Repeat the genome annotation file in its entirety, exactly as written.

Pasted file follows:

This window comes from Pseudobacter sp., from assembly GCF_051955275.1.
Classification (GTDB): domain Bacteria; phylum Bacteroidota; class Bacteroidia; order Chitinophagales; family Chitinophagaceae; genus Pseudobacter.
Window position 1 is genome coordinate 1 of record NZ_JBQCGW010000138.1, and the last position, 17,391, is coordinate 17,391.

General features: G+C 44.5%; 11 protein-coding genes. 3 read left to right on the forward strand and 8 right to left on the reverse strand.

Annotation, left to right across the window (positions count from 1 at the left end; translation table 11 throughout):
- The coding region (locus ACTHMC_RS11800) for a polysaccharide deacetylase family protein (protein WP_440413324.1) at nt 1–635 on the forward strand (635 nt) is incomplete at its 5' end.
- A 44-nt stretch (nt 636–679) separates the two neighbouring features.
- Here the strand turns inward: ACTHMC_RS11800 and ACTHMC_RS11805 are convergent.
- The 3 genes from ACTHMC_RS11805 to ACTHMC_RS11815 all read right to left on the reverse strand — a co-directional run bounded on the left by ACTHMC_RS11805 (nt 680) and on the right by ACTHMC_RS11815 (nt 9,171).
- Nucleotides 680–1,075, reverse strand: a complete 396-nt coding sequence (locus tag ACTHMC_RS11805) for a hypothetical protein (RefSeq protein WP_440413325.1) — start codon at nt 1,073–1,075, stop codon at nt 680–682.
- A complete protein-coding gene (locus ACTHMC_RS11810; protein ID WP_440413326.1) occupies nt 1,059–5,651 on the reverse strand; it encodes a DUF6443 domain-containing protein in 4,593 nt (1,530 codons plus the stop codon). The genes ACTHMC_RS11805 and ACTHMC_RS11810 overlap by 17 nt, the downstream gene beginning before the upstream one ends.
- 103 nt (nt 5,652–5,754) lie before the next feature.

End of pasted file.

This window comes from Pseudobacter sp., from assembly GCF_051955275.1.
Classification (GTDB): domain Bacteria; phylum Bacteroidota; class Bacteroidia; order Chitinophagales; family Chitinophagaceae; genus Pseudobacter.
Window position 1 is genome coordinate 1 of record NZ_JBQCGW010000138.1, and the last position, 17,391, is coordinate 17,391.

General features: G+C 44.5%; 11 protein-coding genes. 3 read left to right on the forward strand and 8 right to left on the reverse strand.

Annotation, left to right across the window (positions count from 1 at the left end; translation table 11 throughout):
- The coding region (locus ACTHMC_RS11800) for a polysaccharide deacetylase family protein (protein WP_440413324.1) at nt 1–635 on the forward strand (635 nt) is incomplete at its 5' end.
- A 44-nt stretch (nt 636–679) separates the two neighbouring features.
- Here the strand turns inward: ACTHMC_RS11800 and ACTHMC_RS11805 are convergent.
- The 3 genes from ACTHMC_RS11805 to ACTHMC_RS11815 all read right to left on the reverse strand — a co-directional run bounded on the left by ACTHMC_RS11805 (nt 680) and on the right by ACTHMC_RS11815 (nt 9,171).
- Nucleotides 680–1,075, reverse strand: a complete 396-nt coding sequence (locus tag ACTHMC_RS11805) for a hypothetical protein (RefSeq protein WP_440413325.1) — start codon at nt 1,073–1,075, stop codon at nt 680–682.
- A complete protein-coding gene (locus ACTHMC_RS11810; protein ID WP_440413326.1) occupies nt 1,059–5,651 on the reverse strand; it encodes a DUF6443 domain-containing protein in 4,593 nt (1,530 codons plus the stop codon). The genes ACTHMC_RS11805 and ACTHMC_RS11810 overlap by 17 nt, the downstream gene beginning before the upstream one ends.
- 103 nt (nt 5,652–5,754) lie before the next feature.